by Mish

GDP and GDI are both the same measure of the same thing, but leads and lags apply.

Real private investment (not to be confused with income) is a measure of investment in the real economy, not under the influence of massive amounts of government spending.

Real GDPI Percent Change From Year Ago

Image placeholder title

Negative GPDI is strongly associated with recessions. After dipping into negative territory recently, it is now at a weak year-over-year reading of +0.098%.

Real GDI Percent Change From Previous Quarter

Image placeholder title

Real GDI Percent Change From Previous Quarter

GDI is the sum of all income earned while producing goods and services within a nation’s borders. It differs from gross domestic product (GDP), which gauges economic activity based on expenditure.

Negative GDI is also strongly associated with recessions.

Investopedia provides this Explanation of GDI.

GDI is calculated as the total income payable in GDP income accounts. It can be calculated in two ways:

  1. GDI = compensation of employees + gross operating surplus + gross mixed income + taxes – subsidies on production and imports
    Compensation of employees encompasses the total compensation to employees for services rendered. Gross operating surplus, also known as profits, refers to the surpluses of incorporated businesses. Gross mixed income is the same as gross operating surplus, but for unincorporated businesses.
  2. GDI = rental income + interest income + profits + wages + statistical adjustments
    Statistical adjustments may include corporate income tax, dividends and undistributed profits.

Combining GDI and GPDI

Real GDI and Real GPDI are frequently not in sync. When one is negative, quite often the other one isn’t.

GDI, GPDI Quarter-Over-Quarter

Image placeholder title

The above chart is very difficult to read due to scale differences between the two series.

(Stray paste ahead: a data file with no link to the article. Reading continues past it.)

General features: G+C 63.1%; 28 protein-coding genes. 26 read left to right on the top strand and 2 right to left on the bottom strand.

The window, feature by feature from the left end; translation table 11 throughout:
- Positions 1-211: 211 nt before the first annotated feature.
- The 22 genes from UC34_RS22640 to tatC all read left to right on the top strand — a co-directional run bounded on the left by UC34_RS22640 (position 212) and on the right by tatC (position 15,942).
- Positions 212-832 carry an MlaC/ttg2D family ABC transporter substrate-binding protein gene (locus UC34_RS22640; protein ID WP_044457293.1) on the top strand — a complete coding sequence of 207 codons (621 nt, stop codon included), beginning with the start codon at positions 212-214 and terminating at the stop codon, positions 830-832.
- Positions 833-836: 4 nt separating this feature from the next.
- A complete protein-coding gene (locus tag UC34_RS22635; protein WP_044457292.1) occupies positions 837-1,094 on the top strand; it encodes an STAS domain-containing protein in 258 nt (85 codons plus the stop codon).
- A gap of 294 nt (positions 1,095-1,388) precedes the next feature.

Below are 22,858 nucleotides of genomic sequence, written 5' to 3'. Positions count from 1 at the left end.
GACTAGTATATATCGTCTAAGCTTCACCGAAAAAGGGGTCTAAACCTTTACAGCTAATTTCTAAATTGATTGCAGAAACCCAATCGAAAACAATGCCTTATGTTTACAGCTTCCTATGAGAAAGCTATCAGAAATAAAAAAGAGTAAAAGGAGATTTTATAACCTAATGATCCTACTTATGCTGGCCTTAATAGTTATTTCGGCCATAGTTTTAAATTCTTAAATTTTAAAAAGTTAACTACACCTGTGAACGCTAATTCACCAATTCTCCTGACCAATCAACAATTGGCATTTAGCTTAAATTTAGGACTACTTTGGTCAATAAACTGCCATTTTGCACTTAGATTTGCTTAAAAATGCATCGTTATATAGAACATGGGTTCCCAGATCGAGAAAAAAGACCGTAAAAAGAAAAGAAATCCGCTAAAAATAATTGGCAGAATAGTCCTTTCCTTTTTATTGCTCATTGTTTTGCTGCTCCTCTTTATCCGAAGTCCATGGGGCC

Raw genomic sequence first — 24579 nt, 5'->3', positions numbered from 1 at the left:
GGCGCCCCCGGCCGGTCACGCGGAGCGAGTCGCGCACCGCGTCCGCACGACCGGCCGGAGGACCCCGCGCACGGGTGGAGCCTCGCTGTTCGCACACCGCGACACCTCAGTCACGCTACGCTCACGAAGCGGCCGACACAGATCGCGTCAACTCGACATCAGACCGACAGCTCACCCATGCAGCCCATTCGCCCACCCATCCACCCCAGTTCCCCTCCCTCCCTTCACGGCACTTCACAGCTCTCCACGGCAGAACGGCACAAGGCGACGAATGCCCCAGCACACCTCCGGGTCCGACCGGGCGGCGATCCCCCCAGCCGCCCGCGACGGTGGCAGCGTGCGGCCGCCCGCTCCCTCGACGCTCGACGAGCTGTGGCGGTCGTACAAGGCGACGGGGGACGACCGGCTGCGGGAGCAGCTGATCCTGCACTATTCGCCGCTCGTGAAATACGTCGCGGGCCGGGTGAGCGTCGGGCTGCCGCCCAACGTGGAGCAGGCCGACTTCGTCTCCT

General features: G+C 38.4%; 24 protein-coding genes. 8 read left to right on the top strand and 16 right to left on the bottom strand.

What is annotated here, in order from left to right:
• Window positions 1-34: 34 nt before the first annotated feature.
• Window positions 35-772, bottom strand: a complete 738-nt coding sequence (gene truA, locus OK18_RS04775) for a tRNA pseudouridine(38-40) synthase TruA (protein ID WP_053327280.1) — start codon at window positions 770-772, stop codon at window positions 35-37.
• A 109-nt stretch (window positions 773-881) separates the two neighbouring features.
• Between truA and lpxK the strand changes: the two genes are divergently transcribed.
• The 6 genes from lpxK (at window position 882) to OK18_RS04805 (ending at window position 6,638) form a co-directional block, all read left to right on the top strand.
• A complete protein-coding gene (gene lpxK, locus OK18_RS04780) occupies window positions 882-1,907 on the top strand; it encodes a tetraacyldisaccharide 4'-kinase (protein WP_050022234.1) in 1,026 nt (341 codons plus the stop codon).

Nonetheless, its easy to see that a strong recession signal is present when both GDI and GPDI are negative. That currently is not the case now. Both are positive.


  1. Real gross private investment normally accounts for only 13-16% or so of GDP. Private investment is a very volatile, but important portion of GDP. In contrast, government spending including transfer payments is typically steady.
  2. If businesses investment is expanding, that’s a sign of confidence in the economy and portends future hiring.
  3. Rising real incomes means consumers have increasing purchasing power. When consumers have more money, they are highly likely to spend.
  4. The combination of falling real incomes with falling business investment says businesses aren’t spending, and consumers cannot spend more without going deeper in debt.


This indicator sometimes seems to lead and sometimes seem to lag. The lags are easy to understand. Data only comes out quarterly.

The combination does provide a nice spot check. If either real GDI or GPDI is positive, the economy is not likely to be in recession.

Mike “Mish” Shedlock

Real GDI, GPDI Recession Indicators Take II

On September 30, I posted some charts of Real Gross Domestic Income and Real Gross Private Domestic Investment.

Real GDI Provides Strong Recession Warning

Yesterday the BEA released its Third Estimate for Second Quarter GDP.

Real 3rd-Quarter GDP 3.0%, Inventories Provide Boost: Personal Income Decelerates

Real gross domestic product (GDP) increased at an annual rate of 3.0 percent in the third quarter of 2017, according to the "advance" estimate released by the Bureau of Economic Analysis. In the second quarter, real GDP increased 3.1 percent.

Real GDP Increases 2.9% Led by Exports; Expect Revisions

Real GDP rose at a seasonally adjusted annualized rate (SAAR) if 2.9% according to the BEA’s Advance Estimate.

1st Quarter GDP Estimates: ZeroHedge, Mish, GDPNow, Nowcast, ISM, Markit

On Friday, April 28, the BEA will release its preliminary estimate for first quarter GDP.

Third Estimate of 4th Quarter GDP is 2.1%

Given that GDP is one of the most revised measures, the BEA renamed “final” to “third”. The third estimate is 2.1% just a tick over the Econoday consensus estimate of 2.0%.

Personal Income Up But Real Consumer Spending Declines Second Month

The BEA’s Personal Income and Outlays report shows personal income rose 0.4% but consumer spending rose a scant 0.1% in February.

Hype Over GDP Statistical Noise

The BEA’s second estimate of Third Quarter GDP came in at 3.2% up from 2.9% in the advance (first) estimate.

Make Less, Spend More: Real Income Declines but Spending Jumps in March

The BEA finally caught up with the government shutdown. It released February and March spending and income data today.